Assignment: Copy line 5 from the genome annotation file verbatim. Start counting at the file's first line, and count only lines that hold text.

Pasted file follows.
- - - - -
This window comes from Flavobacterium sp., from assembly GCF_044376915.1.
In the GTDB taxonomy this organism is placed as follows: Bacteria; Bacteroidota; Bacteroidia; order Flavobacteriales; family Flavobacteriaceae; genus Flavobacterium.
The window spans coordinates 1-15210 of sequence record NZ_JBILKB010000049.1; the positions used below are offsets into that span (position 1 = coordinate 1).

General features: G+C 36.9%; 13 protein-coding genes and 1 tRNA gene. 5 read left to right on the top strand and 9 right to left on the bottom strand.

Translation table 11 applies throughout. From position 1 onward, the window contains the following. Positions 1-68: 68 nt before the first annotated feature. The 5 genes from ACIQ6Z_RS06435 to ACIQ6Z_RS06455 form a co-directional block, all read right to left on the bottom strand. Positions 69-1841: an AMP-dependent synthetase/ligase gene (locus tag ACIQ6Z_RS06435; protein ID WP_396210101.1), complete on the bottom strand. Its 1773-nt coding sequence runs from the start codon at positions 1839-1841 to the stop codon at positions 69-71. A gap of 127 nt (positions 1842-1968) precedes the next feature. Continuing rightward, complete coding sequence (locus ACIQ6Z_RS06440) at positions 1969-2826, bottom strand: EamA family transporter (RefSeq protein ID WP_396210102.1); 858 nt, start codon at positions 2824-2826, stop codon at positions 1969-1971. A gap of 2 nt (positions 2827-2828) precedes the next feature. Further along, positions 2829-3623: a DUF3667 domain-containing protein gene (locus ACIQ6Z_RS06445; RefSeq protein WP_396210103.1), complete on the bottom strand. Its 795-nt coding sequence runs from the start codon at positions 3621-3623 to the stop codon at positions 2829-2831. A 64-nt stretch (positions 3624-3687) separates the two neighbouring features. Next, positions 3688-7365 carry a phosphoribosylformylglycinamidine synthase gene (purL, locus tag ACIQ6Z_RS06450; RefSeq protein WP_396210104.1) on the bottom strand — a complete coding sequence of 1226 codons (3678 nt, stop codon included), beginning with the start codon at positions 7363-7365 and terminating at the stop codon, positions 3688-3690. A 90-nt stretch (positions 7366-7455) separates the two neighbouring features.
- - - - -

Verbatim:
Translation table 11 applies throughout. From position 1 onward, the window contains the following. Positions 1-68: 68 nt before the first annotated feature. The 5 genes from ACIQ6Z_RS06435 to ACIQ6Z_RS06455 form a co-directional block, all read right to left on the bottom strand. Positions 69-1841: an AMP-dependent synthetase/ligase gene (locus tag ACIQ6Z_RS06435; protein ID WP_396210101.1), complete on the bottom strand. Its 1773-nt coding sequence runs from the start codon at positions 1839-1841 to the stop codon at positions 69-71. A gap of 127 nt (positions 1842-1968) precedes the next feature. Continuing rightward, complete coding sequence (locus ACIQ6Z_RS06440) at positions 1969-2826, bottom strand: EamA family transporter (RefSeq protein ID WP_396210102.1); 858 nt, start codon at positions 2824-2826, stop codon at positions 1969-1971. A gap of 2 nt (positions 2827-2828) precedes the next feature. Further along, positions 2829-3623: a DUF3667 domain-containing protein gene (locus ACIQ6Z_RS06445; RefSeq protein WP_396210103.1), complete on the bottom strand. Its 795-nt coding sequence runs from the start codon at positions 3621-3623 to the stop codon at positions 2829-2831. A 64-nt stretch (positions 3624-3687) separates the two neighbouring features. Next, positions 3688-7365 carry a phosphoribosylformylglycinamidine synthase gene (purL, locus tag ACIQ6Z_RS06450; RefSeq protein WP_396210104.1) on the bottom strand — a complete coding sequence of 1226 codons (3678 nt, stop codon included), beginning with the start codon at positions 7363-7365 and terminating at the stop codon, positions 3688-3690. A 90-nt stretch (positions 7366-7455) separates the two neighbouring features.